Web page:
Louis Wain, though he was guilty of a few of his own excessively adorable cat paintings, created some deviously personified kitties. Diagnosed with schizophrenia (which, let’s just be clear, had no connection to his fondness for felines), Wain painted intriguing cat portraits to illustrate the way the illness made him feel.
Now, not only can you make art about cats, you can use live cats as art. Stacking stuff on sleeping cats is a challenging new form of sculpture. Photographers and witty captioneers are also benefiting from the cat genre.
Same goes for cat video voiceover-ists.
So yes, I have two cats. That's more than one cat, and that's fine with me.
Last night I dreamt my apartment was beautiful. The bathroom had a deep, wide bathtub set into the floor. The walls were covered with decorated mirrors and rococo chandeliers hung from the ceilings. There was room, after room, after room. I explored each, awed by the exquisite eccentricity I had never noticed.
Then, I started to see the doors. And the holes. There were doors everywhere, doors without locks, doors with holes where the knobs should have been. Holes in the walls of the bathroom, the bedroom, the kitchen, holes in the walls looking into the apartments of other people. I began to realize I wasn’t safe here, and to question my memories of life in the apartment. Had anyone crept in and stolen things? Who were these strangers I lived with? Were they eating my food? Why wasn’t I aware of all these HOLES?!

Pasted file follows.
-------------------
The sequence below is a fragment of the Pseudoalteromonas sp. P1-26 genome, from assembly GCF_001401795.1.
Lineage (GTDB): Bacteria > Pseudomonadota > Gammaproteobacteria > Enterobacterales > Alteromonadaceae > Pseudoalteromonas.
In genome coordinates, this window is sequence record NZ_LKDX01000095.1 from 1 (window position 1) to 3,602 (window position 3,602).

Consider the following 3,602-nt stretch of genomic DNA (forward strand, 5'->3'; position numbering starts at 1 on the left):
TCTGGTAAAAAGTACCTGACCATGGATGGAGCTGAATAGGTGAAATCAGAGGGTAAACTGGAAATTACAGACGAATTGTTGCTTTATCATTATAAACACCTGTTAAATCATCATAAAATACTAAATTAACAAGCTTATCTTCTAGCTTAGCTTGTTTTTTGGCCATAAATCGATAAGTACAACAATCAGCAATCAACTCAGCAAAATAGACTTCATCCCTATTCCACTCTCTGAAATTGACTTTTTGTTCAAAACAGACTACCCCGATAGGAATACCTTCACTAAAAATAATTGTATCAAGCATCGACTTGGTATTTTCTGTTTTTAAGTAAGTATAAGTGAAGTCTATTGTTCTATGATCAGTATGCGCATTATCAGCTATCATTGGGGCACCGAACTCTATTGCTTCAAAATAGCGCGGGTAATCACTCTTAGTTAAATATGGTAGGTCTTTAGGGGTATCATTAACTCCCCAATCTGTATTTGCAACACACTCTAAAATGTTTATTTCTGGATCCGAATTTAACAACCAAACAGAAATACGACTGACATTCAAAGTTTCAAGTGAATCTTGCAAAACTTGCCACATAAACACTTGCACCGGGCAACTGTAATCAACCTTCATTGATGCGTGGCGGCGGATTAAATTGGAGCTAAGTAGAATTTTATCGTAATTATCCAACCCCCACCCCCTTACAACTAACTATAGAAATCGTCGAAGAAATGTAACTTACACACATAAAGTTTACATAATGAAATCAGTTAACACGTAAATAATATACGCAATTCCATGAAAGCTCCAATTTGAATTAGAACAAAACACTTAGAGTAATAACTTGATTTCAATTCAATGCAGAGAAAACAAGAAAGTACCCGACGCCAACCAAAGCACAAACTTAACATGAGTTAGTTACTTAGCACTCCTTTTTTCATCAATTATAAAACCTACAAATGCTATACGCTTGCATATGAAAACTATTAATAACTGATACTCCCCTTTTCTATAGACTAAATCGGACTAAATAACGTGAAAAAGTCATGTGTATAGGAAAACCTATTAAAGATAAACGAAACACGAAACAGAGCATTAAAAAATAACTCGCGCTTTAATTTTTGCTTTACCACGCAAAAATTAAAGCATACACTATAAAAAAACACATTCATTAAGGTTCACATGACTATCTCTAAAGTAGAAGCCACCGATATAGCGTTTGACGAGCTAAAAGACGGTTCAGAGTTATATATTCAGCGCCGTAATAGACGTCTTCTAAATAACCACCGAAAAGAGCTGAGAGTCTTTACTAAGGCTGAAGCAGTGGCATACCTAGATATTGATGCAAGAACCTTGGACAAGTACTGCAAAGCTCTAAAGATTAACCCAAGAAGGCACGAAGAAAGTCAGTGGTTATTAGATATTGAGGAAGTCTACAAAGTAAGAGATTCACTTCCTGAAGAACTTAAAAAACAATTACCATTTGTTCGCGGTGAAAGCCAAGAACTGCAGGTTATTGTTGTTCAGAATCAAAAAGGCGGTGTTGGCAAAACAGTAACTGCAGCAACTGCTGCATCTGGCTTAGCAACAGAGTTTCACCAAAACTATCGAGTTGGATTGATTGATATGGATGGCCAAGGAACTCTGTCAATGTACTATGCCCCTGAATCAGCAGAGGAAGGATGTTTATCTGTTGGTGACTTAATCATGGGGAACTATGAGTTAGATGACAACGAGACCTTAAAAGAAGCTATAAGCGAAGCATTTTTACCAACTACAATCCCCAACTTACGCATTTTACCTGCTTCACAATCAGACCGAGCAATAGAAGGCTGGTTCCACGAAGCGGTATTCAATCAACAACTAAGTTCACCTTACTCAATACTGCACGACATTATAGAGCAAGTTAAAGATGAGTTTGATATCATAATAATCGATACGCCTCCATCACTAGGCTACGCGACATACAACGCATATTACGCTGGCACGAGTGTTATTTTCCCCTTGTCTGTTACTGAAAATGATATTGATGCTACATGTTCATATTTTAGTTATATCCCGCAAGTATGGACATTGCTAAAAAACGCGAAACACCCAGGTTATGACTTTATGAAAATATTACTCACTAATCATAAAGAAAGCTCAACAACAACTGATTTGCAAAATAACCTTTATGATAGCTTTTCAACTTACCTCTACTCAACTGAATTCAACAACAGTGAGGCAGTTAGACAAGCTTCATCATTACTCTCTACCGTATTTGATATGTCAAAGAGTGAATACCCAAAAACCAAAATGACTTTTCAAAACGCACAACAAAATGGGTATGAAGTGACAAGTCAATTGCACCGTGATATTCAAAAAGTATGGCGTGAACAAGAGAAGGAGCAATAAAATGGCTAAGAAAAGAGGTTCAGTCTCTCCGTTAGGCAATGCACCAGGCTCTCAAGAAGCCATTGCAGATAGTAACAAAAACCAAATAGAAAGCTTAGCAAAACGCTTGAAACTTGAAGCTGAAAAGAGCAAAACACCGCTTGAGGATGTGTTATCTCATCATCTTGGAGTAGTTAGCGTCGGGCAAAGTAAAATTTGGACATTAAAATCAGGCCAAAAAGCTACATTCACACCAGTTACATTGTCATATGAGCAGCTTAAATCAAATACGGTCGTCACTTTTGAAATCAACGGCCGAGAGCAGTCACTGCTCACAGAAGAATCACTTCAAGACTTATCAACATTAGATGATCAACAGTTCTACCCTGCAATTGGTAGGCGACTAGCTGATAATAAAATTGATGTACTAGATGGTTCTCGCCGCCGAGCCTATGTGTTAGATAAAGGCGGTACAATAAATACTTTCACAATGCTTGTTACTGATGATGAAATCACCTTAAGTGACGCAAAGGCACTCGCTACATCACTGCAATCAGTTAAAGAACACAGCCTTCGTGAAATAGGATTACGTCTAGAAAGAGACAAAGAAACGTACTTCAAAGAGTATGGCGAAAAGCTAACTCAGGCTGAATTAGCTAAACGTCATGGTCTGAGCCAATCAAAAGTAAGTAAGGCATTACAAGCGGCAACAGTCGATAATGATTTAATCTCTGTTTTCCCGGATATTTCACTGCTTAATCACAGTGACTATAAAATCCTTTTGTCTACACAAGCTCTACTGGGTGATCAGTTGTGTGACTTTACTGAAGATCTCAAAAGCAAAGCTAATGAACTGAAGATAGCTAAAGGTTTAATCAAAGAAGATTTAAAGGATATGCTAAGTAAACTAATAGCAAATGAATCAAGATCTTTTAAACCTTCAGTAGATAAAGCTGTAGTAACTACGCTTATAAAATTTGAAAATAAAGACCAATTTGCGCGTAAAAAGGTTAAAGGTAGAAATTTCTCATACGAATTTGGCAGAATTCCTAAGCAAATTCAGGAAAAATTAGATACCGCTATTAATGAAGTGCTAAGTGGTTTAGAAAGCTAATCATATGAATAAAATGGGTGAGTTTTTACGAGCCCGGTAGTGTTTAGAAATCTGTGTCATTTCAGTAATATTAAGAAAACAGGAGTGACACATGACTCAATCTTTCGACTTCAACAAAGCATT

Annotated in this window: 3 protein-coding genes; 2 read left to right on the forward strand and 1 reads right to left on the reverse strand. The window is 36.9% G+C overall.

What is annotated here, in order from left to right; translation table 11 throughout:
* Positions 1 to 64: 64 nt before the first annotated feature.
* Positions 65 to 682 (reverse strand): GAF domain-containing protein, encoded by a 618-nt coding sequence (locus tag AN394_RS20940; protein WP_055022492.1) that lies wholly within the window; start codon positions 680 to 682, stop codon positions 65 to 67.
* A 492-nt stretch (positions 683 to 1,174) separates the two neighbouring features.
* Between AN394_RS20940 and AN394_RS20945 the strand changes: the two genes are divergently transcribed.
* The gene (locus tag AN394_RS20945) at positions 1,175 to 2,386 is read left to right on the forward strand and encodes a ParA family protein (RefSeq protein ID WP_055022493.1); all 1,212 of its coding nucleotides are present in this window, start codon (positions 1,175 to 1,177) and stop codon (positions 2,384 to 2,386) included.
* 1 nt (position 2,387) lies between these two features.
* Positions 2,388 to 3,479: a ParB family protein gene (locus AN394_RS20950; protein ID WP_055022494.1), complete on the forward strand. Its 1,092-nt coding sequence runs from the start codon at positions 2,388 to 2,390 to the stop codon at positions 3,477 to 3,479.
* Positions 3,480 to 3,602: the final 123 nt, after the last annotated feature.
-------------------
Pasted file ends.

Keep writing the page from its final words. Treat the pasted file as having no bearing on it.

In reality, my apartment is pretty unique. It’s one of four in a divided house, built over 100 years ago. I don’t live in (nor will I ever) a cookie cutter set of rooms exactly like 10 others. My apartment has studio space, cats, and a reading chair with a fluffy rug. I did find a mysterious hole once, behind the dryer, but I covered it up with a paper plate and some duct tape.
(click to enlarge images)
So what prompted this pretty dream turned dreadful? If you knew me well, you’d know I rarely close my eyes without having a nightmare. Last Christmas my sister bought me a book with 20,000 dream definitions, which I consult occasionally for a bit of insight. It’s not that I take these words as fact, but it’s interesting to find out how Freud or Jung would analyze my subconscious.
I’ll spare you the text and sum up the way the book allows me to interpret this dream—which is actually similar to how I interpret my paintings of homes.
The home equals me, my mind, my life. The bathroom, which I recall in such detail, represents my “instinctual urges,” and dreaming of it says I'm experiencing oppressive feelings which need to be released. That makes sense. Denying urges only makes them stronger, right?